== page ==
dem·​o·​graph·​ic | \ ˌde-mə-ˈgra-fik, ˌdē-mə-\

Definition of demographic

 (Entry 1 of 2)

1 demographics plural : the statistical characteristics of human populations (such as age or income) used especially to identify markets a change in the state's demographics
2 business : a market or segment of the population identified by demographics trying to reach a younger demographic


de·​mo·​graph·​ic | \ ˌde-mə-ˈgra-fik, ˌdē-mə-\
variants: or less commonly demographical \ -​fi-​kəl \

Definition of demographic (Entry 2 of 2)

1 : of or relating to demography or demographics demographic data
2 sociology : relating to the dynamic balance of a population especially with regard to density (see density sense 2c) and capacity for expansion or decline demographic trends a demographic shift

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Other Words from demographic


demographically \ -​fi-​k(ə-​)lē \ adverb

Did You Know?

Demographic analysis, the statistical description of human populations, is a tool used by government agencies, political parties, and manufacturers of consumer goods. Polls conducted on every topic imaginable, from age to toothpaste preference, give the government and corporations an idea of who the public is and what it needs and wants. The government's census, which is conducted every ten years, is the largest demographic survey of all. Today demographic is also being used as a noun; so, for example, TV advertisers are constantly worrying about how to appeal to "the 18-to-24-year-old demographic".

Examples of demographic in a Sentence


The town's demographics suggest that the restaurant will do well there. The newspaper will be making some changes in order to adapt to the region's shifting demographics. The demographics of the disease are changing, and we are seeing much younger people being affected by it.


The demographic information shows that the population increased but the average income went down.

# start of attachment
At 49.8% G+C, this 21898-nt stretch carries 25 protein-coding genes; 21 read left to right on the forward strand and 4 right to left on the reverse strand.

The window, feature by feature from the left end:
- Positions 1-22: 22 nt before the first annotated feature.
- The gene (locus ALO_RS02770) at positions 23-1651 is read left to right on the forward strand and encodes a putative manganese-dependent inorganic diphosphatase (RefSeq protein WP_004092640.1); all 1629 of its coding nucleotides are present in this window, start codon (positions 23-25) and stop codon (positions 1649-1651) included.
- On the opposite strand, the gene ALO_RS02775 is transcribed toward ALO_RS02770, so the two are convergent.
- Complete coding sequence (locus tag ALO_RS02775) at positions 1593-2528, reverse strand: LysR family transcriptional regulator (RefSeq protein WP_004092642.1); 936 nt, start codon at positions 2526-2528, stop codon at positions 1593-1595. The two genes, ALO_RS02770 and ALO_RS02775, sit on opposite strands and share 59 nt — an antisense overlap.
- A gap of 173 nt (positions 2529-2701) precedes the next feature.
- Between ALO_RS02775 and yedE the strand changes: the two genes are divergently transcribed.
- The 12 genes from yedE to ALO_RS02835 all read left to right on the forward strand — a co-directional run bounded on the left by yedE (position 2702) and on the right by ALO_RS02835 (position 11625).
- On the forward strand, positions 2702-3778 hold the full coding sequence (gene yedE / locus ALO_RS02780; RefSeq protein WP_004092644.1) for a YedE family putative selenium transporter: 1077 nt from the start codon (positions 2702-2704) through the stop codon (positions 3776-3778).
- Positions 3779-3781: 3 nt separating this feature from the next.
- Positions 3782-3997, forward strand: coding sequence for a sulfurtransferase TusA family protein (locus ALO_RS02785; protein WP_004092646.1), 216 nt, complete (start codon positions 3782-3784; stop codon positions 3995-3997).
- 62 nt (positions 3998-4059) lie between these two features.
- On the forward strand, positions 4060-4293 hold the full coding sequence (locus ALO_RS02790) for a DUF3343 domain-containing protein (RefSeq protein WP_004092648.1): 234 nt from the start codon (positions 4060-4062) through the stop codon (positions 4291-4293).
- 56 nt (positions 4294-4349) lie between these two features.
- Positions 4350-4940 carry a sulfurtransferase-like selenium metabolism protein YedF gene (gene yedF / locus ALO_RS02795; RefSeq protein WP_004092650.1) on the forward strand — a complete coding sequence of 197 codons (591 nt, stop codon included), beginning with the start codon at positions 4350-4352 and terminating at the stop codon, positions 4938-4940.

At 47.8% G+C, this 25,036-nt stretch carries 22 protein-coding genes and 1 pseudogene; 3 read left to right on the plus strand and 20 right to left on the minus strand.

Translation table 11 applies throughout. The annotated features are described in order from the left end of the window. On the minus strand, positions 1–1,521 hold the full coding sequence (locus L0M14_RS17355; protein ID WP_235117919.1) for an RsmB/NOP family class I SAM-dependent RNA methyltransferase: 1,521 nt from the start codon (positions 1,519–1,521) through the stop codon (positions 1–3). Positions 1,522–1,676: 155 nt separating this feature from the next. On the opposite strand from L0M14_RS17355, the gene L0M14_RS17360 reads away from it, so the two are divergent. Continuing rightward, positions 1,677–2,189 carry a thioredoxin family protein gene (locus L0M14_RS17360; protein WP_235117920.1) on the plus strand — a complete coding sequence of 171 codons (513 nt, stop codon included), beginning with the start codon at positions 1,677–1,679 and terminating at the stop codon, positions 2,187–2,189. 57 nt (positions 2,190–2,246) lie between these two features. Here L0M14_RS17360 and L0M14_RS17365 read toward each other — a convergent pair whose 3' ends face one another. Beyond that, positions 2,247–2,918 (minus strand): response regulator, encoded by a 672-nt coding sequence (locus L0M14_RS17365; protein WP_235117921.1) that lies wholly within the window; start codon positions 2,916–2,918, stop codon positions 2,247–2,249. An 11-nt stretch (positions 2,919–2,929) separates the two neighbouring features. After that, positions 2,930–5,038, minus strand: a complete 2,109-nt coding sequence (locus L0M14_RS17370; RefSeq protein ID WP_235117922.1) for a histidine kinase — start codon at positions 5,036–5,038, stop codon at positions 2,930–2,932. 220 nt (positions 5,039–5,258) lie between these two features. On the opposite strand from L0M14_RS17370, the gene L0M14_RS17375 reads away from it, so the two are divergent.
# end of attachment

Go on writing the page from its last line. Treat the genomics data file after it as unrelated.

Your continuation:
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Recent Examples on the Web: Noun

And in the long term, 2018 could be a foundational year to rebuild the Democratic Party in Texas — a state with quickly changing demographics that could become increasingly liberal in years to come. Tara Golshan, Vox, "Beto O’Rourke could lead a blue wave in Texas — even though he lost his Senate race," 7 Nov. 2018 Changing demographics have led to shifting economic fortunes; A 2015 study by Nielsen found that just 2.1 percent of black households in Chicago earned more than $100,000 a year, the 21st highest in the U.S. Patrick Sisson, Curbed, "How a ‘reverse Great Migration’ is reshaping U.S. cities," 31 July 2018 The comparatively higher popularity of recent presidents is likely due to changing demographics, since the question asked respondents for presidents during their lifetimes. Abigail Simon, Time, "Americans Say Barack Obama Was Best President of Their Lifetimes," 11 July 2018 And the city’s changing demographics in recent decades have helped drive that evolution and will set the agenda for what lies ahead. Sarah Freishtat, Aurora Beacon-News, "Aurora in 2018: With population no longer booming, city looks to downtown for future growth," 6 July 2018 Changing demographics suggest one party rule is here to stay in Hamilton County. Jason Williams,, "PX column: What's up with the barrage of tax hikes in Cincinnati and Hamilton County?," 28 June 2018 Changing demographics like aging baby boomers are to blame, but Harley-Davidson also has failed to attract younger consumers. Aimee Picchi, CBS News, "Harley-Davidson vs. Trump: Who's right, who's wrong in president's latest trade fight," 26 June 2018 Changing demographics have also been a huge part of the conversation at the Republican Party’s convention. Jeremy Wallace, San Antonio Express-News, "Republicans in Texas scoff at ‘blue wave’ even as they brace for it," 16 June 2018 The slate is designed to highlight Texas’ changing demographics and appeal to more voters. Mike Ward, Houston Chronicle, "Texas Dems with little money banking on face-to-face turnout," 12 June 2018

Recent Examples on the Web: Adjective